I went 'round the houses' deciding which 'scope to get. At first I wanted something portable & easy to set up and use. I wanted to observe DSOs primarily, but realised that with a portable telescope this might not be possible. This is when I started to become realistic about my expectations.
My choices went from a 5" goto Mak - Startravel 102 - WO Megrez 72 - Nexstar 6se - 8/10 goto flextube Dob:rolleyes:
Finally I decided that: A) Aperture is king. If I get a large enough 'scope, I can just observe from my SSW facing balcony. C) Sod my disability, whatever I do, I'll make it work.
Skywatcher Skyliner 200p - €299
The delivery man turned up with the two boxes. One with the mount/rocker box flatpacked, and the other box with the OTA. This box was HUGE.
I started to put the mount together. This was pretty easy, even in my 'condition'. The instructions were easy to follow, putting the base/mount together was easy.
Upon opening the big box, I found the OTA, nicely protected by plenty of polystirene. It looked rather big, but not overly so.
I took it out of the box and decided to dive in with checking collimation. My laser collimator (which was collimated itself) told me that the secondary mirror was way out.
I tried and tried to sort this, as I turned the adjustment screws, nothing was happening. This got so frustrating that the telescope nearly got sent back. I finally found answers here: Astro Babys Guide to Collimation (thanks Astro Baby).
It appeared that the secondary mirror holder was mis aligned somewhat. After this was fixed, the rest of the collimation process was pretty straightforward.
Attatching and aligning the finder scope was straightforward as well, but I HATE the inverted up/down left/right finder scope.
I decided to have a little 'go' last night. This wasn't a proper first light. Putting the OTA on the mount was easy. I managed to do this myself.
When I got a break in the clouds, I put in the 25mm stock eyepiece and just looked.
I first did a star test to check it was correctly collimated, all looked good there.
I didn't look for anything in particular, I just really enjoyed 'gliding' around the sky for an hour or so. The beautiful, sharp, clarity of the masses of stars was enjoyable enough in itself.
I found operating/moving the Dobsonian so easy. The way you can 'glide around' with such ease was really enjoyable. The movement was so smoothe and fluid yet 'obedient'.
Today was a beautiful day, so I knew that 'tonight was the night'.
(Yes folks, the curse of the new 'scope even happens in the South of France)!
Driving back from Narbonne, the sky was so dark and clear; lods of stars were visible.
I set the 'scope up, got the eyepieces and bits out and checked collimation. Alltogether this took 5 minutes. (I keep it on the balcony so no need for cool down time).
25 mm eyepiece in, off we go. First stop, yep you guessed it, M42.
This was so easy to find with the simple, smooth movement of the Dobsonian mount. The detail in the cloud was beautifuly vivid, not too faint thanks to the Tripezium.
Followed by a glide around the upper Orion region. Lost myself, loved it.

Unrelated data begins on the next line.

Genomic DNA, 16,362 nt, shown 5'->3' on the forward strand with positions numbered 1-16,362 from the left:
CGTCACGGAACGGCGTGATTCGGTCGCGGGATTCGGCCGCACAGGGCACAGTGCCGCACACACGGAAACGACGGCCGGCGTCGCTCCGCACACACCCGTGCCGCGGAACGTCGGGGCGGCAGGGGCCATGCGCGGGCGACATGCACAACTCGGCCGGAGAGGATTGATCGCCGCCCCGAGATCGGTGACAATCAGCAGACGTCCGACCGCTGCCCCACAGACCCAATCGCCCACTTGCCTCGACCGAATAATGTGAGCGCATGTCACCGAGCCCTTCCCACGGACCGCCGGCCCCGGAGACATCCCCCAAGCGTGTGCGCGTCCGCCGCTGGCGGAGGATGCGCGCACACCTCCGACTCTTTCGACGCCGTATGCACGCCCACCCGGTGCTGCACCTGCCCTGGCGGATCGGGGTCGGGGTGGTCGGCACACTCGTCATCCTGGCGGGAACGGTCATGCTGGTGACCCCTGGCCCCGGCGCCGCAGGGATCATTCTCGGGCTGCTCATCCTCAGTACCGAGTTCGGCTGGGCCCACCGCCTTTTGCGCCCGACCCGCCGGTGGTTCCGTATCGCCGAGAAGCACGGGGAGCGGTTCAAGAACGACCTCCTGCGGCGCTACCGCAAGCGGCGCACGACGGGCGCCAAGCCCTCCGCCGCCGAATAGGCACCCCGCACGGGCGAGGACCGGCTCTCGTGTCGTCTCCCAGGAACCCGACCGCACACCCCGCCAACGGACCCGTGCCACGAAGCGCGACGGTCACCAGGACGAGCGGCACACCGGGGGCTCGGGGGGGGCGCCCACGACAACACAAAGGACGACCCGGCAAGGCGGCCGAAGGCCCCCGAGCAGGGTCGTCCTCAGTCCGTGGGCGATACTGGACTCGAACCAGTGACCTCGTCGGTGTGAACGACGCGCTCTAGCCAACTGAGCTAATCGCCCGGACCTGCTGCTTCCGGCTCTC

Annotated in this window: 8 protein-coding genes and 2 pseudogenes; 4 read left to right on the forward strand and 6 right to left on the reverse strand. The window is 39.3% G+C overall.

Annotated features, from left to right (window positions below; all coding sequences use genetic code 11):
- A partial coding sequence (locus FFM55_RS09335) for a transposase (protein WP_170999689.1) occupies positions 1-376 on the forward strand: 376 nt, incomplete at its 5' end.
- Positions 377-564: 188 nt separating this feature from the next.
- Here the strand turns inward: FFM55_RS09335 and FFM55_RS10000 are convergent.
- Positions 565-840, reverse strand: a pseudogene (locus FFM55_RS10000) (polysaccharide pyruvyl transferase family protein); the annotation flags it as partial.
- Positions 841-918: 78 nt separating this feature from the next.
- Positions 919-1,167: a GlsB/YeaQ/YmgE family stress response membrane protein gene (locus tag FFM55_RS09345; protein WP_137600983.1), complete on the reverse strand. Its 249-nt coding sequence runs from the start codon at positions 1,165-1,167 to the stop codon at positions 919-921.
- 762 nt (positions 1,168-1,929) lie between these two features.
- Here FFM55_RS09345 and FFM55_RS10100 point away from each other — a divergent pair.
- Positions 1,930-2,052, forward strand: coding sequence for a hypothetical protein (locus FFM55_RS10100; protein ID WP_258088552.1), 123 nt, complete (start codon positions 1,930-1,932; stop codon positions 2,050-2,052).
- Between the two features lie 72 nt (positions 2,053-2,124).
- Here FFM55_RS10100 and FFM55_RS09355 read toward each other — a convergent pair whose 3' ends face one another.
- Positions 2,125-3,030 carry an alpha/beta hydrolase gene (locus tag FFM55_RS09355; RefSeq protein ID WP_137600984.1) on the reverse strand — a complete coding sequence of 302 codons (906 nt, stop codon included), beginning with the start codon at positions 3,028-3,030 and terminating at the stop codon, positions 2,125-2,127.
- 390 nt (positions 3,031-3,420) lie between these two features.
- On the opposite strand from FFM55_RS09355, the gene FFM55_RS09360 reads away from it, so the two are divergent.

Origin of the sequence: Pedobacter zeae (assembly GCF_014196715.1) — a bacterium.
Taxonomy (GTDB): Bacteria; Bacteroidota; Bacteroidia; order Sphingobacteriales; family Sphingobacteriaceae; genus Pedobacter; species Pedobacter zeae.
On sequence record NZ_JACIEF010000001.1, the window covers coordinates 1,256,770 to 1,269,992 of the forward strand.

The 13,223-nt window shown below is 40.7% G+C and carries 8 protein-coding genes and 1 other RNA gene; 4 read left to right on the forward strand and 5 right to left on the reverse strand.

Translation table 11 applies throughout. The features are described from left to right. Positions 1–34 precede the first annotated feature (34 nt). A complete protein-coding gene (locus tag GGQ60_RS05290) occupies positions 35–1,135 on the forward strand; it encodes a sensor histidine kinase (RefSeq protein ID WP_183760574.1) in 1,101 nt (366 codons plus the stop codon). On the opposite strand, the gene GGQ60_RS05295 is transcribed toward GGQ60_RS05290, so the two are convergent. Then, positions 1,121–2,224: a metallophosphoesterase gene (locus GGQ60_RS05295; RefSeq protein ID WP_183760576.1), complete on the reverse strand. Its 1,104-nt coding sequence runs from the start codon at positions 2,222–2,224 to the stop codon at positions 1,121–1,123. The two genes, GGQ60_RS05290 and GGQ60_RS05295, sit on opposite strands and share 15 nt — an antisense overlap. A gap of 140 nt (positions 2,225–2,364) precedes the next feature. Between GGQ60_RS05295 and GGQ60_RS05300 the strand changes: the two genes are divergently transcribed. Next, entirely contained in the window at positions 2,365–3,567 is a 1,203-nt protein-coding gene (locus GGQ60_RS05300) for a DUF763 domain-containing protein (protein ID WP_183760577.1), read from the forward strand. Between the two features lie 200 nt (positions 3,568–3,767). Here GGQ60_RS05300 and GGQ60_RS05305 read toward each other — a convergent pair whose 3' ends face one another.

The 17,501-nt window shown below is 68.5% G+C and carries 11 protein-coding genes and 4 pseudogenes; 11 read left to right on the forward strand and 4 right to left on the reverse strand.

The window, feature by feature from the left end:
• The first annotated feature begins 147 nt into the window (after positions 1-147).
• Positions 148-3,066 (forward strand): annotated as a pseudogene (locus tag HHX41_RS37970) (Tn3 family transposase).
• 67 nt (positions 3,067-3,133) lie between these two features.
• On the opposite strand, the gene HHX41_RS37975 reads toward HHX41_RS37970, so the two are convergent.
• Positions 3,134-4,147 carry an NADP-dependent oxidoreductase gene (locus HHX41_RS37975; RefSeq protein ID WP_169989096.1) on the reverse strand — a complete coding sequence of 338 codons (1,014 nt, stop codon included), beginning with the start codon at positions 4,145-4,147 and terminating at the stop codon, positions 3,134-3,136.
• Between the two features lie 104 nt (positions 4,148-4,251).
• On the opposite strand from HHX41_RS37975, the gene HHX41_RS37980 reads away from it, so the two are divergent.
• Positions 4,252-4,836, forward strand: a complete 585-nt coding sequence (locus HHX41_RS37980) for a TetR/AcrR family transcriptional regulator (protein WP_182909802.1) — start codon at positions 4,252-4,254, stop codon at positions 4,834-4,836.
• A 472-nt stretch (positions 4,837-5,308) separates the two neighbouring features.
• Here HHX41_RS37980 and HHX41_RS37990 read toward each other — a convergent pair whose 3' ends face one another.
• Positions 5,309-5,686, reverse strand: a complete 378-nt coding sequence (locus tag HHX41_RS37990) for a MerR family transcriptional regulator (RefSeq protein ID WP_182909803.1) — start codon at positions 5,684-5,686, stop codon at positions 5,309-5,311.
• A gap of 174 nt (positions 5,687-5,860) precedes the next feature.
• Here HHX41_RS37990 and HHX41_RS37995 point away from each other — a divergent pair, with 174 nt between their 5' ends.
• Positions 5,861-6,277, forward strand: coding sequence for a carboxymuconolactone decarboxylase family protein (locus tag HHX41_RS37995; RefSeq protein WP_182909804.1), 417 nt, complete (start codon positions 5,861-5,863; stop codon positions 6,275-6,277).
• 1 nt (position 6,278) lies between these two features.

Next up, a change of direction. Again, gliding around, I stumbled across a beautiful double star in the Pyxis area. One blue, one orange, the colours were stunning. I stayed and stared at this for a good few minutes.
Again in this area, I found a beautiful cluster. No idea which one it was as I was just enjoying 'gliding around' so much. So easy! Stunning bright stars made such a bright picture framed in the 25mm's field of view.
Then a look over my shoulder, and I saw Saturn had risen above the apartments which he hides behind in the evening. Turn the 8" Dob around, find Saturn in the finder scope, then in the 25mm ep, then change to a 6mm to give 200x magnification, focus, and there he was. The first thing to strike me was how bright Saturn was.
Plenty of detail, nice gaps inbetween the rings and the planet, and I can't tell you much else because I was blown away, in my own little world.
What I can tell you is that it was pretty easy to 'nudge' the Dob everytime Saturn went out of the F.O.V., although this seemed to move faster through the eyepiece as he got higher in the sky.
Then it started to get a bit chilly so I decided to 'pack away' which again, everything tidied away and caps on, telescope pointed vertically and tucked away into a corner took 5 minutes.
All in all a very enjoyable evening, made so because of the ease of set up and use of the Skyliner 200p.
Did I mention how easy I found this 8" Dob to use?
Or that I think it represents incredible value for money! One of my major impressions of this package is how much telescope you get for your money.
There aren't any gimmicks. The 'features' are few; yet the ones that are there are very useful and well thought out.
For example the eyepiece holder, the carry handle on the base, the tension handles and the nifty teflon pad are subtle, but are right there when you need them.
BUT Skywatcher, why oh why don't you put right angle finder scopes on your Dobsonians?
So to sum up:
Build quality: 5/5
Ease of set up: 4/5
Ease of use: 5/5
Value for money: 5/5
A simple to set up, easy to use and well built package which does what it says on the tin beautifully well at an affordable price.
I'm so glad that I chose the Skykliner, that I didn't go for tracking or go to.
The fun for me is in the searching!
P.S. Thanks to everyone on SGL who has answered my many questions.
Edited by Orion_the_Hunter, 06 March 2011 - 03:02 AM.